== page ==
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2) The endless news cycle: What is breaking news anymore? It’s basically click bait. It’s baseless rumors calling out other baseless rumors for being baseless. It’s seeing a headline, thinking “Ooh, this might interesting,” then clicking, getting blasted by an autoplay video, reading a two paragraph story that’s hardly even a story and then clicking away with nothing gained except for the sudden urge to shower.

3) Championship celebrations: It’s all fun and games until your team heads to the White House and we all remember why sports and politics should never ever mix. Remember Timmy Thomas? Remember Thomas Brady? And God forbid your star player uses the President as pawn in his corporate selfie game.

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4) Power to the people: Yeah! Power to the people! But really — “people” — it’s OK to take a day off once in a while. The Twitter mob can do good, but it functions at like a 50 percent success rate. Not to mention, while it’s great that Twitter gives everyone a voice, so many of those voices are without a face. And so many of these faceless voices are just pathetic, jealous and resentful excuses for human life.

5) Getting to know athletes: Which is great until you start learning things that you wish you never did, and know you can never unlearn.

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They say you should never meet your heroes and Twitter offers lessons on that daily.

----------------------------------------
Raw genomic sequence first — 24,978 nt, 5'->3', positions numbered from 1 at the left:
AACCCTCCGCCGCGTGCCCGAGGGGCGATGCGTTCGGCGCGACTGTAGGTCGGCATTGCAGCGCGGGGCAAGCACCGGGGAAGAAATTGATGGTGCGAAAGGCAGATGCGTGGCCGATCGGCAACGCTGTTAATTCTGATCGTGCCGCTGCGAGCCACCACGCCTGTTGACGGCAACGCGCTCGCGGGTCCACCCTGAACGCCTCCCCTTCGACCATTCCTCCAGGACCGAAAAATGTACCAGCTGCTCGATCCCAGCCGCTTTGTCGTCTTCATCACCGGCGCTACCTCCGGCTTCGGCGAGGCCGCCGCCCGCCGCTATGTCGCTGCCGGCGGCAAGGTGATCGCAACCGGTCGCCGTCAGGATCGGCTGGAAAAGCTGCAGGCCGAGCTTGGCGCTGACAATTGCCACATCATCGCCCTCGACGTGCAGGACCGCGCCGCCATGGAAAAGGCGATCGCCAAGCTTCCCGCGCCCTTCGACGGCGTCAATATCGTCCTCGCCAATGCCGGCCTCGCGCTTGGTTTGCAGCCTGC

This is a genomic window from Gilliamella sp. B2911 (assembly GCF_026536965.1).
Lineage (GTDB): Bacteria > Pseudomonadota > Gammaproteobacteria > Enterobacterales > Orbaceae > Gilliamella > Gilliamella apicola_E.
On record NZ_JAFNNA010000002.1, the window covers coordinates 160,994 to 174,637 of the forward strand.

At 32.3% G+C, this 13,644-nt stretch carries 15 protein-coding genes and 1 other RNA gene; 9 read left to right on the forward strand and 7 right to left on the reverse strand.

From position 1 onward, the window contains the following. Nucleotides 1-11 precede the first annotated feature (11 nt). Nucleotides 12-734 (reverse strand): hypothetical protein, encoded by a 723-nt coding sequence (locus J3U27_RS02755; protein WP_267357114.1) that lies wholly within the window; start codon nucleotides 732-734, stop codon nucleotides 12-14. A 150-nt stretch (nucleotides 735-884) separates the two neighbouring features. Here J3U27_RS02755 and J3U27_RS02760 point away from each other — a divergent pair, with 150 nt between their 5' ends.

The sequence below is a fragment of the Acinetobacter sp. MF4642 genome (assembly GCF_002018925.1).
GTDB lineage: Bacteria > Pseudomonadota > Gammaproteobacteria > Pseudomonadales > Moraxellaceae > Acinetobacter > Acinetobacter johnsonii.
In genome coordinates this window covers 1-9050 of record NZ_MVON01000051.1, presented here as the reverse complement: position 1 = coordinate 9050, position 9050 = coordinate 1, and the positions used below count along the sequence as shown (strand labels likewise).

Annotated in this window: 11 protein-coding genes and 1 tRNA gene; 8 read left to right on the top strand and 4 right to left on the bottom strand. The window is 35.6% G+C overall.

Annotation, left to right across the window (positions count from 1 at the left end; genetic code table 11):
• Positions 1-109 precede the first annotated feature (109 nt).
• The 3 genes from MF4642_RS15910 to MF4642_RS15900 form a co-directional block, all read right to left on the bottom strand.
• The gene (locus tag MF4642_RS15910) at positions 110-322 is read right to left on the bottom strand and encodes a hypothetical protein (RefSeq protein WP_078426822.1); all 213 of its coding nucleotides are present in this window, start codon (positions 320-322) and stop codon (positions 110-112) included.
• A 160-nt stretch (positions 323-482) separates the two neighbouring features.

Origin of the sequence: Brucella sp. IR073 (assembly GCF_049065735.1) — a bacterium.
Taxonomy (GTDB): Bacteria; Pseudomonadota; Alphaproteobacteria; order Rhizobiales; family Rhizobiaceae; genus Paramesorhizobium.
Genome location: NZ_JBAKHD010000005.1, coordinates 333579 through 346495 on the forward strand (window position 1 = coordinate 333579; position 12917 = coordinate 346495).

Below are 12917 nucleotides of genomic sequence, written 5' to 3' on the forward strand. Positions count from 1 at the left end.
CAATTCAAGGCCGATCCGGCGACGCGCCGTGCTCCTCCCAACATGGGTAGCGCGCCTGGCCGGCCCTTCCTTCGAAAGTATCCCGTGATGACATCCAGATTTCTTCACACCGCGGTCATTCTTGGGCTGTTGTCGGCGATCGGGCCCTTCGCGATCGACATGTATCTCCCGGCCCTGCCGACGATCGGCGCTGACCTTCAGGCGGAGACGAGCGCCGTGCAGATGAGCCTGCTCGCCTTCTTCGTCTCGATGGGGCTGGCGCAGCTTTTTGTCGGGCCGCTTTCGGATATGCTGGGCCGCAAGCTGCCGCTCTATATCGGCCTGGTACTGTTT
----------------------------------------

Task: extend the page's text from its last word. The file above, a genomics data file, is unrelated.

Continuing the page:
Five Tips For Media Members Looking to Make Twitter Better

1) Don’t complain about travel: You didn’t pay for the flight and you’re not paying for the hotel but you’re getting points on both. It’s really not that bad. Or if it is feel free to text your husband, wife or partner, and let them tell you you’re being a baby.

2) Don’t make it about you: See if you can go a full day without a tweet that has the word “I” in it. Then try for a full week. Next up: A full life.

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3) Don’t tweet play-by-play: Or if you want, open a second account where you can do that kind thing, and let your followers know “Hey I’m about to live tweet a split squad Spring Training game if it’s been a while since your eyes bled!”

4) You’re a reporter not a member of the morality police force: Fans don’t need be told what’s good or bad in this crazy world. Or if they do, it shouldn’t come from you.

5) Don’t let a few loud stupid fans shape the way you talk to or about all fans ‚and maybe someday down the road, fans will return the favor.

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Five Tips For Better Enjoying Twitter in General

1) Don’t feed the trolls: If an attention-seeking media member writes a garbage article aimed to make you mad, the least efficient move is to tweet out the link with a note about how mad you are. You can if you want, but just know this is a win for the writer and will only inspire more writers to do the same.

2) Don’t retweet Darren Rovell.

3) Follow more than just sports and news, but comedians and accounts that tweet random pictures of cute animals.

4) Fight the good fight but don’t bang your head against a wall. It’s Ok if people don’t agree with you. It’s not your duty to change them.